No one knows your system better than you, so it is obvious that you should be the one who structures the discovered targets.
It's up to you whether you use environments to separate parts of your system from each other (like "bounded contexts" in domain driven design), to separate your environments (like development, QA and Production) or simply both.
Default Environment: Global
Per default, your system contains one environment called Global. This is the place where every target that Steadybit has discovered will be in. So, using Global for the start is fine (when trying out Steadybit), but on the long run dangerous and you should create your own.
Define your own Environment
To create or change an environment go to /settings/environments and choose to either add an environment or edit an existing one. An environment consists of a
Name: A meaningful name helps to find the environment afterwards (e.g. "Onlineshop DEV" or "Contract Management PROD").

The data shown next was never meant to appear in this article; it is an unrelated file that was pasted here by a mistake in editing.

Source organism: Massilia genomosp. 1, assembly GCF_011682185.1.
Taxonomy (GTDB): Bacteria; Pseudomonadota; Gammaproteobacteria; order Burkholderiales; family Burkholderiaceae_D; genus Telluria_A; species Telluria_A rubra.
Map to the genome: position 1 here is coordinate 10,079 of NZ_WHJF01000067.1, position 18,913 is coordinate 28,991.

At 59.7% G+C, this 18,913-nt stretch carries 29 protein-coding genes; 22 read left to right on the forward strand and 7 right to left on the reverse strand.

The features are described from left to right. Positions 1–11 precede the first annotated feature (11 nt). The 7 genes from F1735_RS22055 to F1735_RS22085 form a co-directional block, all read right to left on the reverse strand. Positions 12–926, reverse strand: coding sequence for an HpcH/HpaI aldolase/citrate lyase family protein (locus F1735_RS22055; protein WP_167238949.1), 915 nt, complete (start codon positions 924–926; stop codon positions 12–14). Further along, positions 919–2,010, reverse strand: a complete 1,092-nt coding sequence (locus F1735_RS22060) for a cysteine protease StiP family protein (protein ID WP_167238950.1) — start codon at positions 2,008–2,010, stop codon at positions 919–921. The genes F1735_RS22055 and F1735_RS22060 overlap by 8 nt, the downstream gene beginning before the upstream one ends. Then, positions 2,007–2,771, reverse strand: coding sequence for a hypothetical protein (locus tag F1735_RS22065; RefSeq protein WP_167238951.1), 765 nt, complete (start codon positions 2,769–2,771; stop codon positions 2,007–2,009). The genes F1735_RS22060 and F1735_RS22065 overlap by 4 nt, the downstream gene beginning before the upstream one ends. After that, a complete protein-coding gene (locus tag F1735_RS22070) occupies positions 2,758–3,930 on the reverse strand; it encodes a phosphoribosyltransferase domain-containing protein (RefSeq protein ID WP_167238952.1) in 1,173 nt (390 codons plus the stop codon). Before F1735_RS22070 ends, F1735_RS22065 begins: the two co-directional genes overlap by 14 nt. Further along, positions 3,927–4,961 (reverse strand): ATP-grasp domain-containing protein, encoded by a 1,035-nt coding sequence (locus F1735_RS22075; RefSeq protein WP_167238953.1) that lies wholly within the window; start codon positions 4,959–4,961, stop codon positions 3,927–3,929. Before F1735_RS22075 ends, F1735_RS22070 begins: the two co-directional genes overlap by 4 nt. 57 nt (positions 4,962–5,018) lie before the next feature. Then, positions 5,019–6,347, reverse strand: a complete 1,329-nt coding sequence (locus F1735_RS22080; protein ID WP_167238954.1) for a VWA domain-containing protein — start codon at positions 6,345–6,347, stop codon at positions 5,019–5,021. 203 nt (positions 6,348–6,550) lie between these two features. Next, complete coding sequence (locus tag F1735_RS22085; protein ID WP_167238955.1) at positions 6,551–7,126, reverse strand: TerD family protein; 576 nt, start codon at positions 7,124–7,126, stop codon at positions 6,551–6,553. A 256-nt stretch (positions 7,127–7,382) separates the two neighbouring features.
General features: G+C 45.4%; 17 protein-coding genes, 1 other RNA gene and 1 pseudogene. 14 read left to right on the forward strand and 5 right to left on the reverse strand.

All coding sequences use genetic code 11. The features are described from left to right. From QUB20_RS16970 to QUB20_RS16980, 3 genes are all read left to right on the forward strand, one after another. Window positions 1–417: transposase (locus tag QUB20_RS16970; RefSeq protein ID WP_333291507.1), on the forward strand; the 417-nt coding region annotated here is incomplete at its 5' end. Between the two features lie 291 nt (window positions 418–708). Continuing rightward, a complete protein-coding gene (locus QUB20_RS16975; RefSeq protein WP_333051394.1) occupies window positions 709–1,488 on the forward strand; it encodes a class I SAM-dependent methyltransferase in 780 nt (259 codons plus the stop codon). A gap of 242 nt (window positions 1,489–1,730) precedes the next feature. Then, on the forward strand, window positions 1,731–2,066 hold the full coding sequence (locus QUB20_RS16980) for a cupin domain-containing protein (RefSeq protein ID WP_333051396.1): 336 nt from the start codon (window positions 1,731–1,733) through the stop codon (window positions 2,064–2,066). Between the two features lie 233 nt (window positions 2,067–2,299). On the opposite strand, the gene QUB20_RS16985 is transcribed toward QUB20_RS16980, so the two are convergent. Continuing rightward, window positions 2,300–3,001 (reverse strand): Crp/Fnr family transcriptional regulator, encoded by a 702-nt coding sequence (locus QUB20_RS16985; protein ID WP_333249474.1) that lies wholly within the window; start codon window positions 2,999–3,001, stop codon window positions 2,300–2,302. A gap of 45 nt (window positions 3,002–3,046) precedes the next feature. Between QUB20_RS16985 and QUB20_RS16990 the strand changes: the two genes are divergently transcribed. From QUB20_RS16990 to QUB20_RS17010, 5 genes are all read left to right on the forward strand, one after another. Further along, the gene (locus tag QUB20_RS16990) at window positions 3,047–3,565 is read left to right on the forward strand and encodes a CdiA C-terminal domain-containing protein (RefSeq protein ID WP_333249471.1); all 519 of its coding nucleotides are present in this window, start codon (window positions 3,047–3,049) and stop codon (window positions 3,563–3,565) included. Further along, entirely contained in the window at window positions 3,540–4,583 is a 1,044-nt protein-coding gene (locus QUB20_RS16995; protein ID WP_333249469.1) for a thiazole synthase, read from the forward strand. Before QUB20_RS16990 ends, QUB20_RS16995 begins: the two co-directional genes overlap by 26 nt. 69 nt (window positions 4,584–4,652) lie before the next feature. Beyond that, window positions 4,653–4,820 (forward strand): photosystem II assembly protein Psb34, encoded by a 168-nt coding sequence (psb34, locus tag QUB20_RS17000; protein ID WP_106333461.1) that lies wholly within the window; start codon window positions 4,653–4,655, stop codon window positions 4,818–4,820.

Team: For using that environment to run an experiment you need to assign the team to it. This can be done from environment-perspective (/settings/environments ) as well as from Team-perspective (/settings/teams). It limits access to the users of a team to certain environments (so targets).
Environment Scope: The environment scope defines targets belonging to an environment by using our discovery data. This is the upper limit of targets that can be attacked when running an experiment in a certain environment.
Define Environment Scope
With the query UI, you can build regular queries which are connected with an AND expression. For most use cases this can be sufficient. But sometimes, it's necessary to have even more control over the query. For instance, if you want to check for any key-value pair existence or you want to match all, but not a specific attribute, e.g. cluster.name="prod". Queries like that can easily be written with the Query language. For detailed information, please visit the query language documentation.
Finally, don't forget to finally assign the environment to a team and give it a meaningful name. That's it, you are ready to use that environment in an experiment!
Create a new environment
Once the environments are defined and assigned to teams, you can make use of them when e.g. designing an experiment.